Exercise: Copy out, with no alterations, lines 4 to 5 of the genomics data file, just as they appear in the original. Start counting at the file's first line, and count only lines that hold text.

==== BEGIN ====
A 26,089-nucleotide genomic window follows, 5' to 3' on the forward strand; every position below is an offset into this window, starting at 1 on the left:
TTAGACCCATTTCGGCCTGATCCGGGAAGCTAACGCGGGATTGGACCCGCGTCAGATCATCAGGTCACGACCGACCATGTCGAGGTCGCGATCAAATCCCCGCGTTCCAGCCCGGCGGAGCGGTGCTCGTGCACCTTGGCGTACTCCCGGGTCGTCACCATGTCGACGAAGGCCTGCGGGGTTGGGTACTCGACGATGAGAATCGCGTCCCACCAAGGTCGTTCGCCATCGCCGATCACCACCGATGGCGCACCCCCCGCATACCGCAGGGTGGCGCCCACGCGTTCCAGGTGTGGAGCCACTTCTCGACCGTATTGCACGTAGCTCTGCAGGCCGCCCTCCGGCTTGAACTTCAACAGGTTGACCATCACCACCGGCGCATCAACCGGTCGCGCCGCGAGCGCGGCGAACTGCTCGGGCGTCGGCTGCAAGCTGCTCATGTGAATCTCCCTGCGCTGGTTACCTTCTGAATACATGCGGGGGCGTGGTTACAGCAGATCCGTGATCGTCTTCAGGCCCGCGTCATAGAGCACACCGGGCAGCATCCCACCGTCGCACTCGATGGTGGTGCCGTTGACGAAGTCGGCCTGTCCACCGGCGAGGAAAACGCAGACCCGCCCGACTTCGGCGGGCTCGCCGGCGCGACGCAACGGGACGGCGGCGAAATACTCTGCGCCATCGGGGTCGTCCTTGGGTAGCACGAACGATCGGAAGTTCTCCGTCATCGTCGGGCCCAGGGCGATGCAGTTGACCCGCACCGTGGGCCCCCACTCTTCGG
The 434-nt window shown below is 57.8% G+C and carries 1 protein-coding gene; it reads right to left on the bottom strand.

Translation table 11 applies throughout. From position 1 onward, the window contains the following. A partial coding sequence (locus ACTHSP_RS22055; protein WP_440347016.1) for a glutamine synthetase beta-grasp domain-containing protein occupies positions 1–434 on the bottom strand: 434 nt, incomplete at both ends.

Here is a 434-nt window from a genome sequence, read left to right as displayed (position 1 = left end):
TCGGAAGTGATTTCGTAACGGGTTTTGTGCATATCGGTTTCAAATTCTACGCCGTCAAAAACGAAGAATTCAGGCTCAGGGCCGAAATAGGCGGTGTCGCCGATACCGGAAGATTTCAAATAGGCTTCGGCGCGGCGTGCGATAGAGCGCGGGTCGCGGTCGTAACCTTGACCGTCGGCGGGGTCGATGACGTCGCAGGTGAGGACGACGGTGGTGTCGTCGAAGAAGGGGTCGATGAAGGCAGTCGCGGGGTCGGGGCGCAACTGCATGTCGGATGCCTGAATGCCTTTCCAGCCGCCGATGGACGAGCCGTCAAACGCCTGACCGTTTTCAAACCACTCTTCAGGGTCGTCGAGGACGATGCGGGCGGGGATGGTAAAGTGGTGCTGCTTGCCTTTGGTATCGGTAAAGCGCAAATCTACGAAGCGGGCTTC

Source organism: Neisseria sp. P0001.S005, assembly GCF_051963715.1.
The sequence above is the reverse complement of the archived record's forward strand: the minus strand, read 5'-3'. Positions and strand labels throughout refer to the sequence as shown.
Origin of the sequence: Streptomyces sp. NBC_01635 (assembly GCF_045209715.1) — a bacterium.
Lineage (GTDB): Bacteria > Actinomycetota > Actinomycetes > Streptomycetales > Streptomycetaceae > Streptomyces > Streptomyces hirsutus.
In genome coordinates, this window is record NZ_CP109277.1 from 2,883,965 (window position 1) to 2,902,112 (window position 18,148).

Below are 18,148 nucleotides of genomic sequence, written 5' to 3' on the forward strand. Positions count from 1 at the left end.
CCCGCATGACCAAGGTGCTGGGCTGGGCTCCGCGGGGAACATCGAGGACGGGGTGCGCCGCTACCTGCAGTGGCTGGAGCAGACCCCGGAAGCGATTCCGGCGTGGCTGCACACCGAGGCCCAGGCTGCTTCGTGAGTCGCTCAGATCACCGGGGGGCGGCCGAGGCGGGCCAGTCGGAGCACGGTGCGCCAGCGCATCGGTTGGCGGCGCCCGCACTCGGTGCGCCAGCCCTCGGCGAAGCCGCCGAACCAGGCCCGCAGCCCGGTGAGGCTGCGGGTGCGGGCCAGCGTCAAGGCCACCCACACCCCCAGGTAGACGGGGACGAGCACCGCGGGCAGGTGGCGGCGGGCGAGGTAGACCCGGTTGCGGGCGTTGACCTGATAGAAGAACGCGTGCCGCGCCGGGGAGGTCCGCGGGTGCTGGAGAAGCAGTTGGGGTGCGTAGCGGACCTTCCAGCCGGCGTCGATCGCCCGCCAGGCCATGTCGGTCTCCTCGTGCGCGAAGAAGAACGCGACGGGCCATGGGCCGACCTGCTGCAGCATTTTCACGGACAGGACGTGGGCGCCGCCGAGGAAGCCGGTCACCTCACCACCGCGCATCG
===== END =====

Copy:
Translation table 11 applies throughout. From position 1 onward, the window contains the following. A partial coding sequence (locus ACTHSP_RS22055; protein WP_440347016.1) for a glutamine synthetase beta-grasp domain-containing protein occupies positions 1–434 on the bottom strand: 434 nt, incomplete at both ends.

Here is a 434-nt window from a genome sequence, read left to right as displayed (position 1 = left end):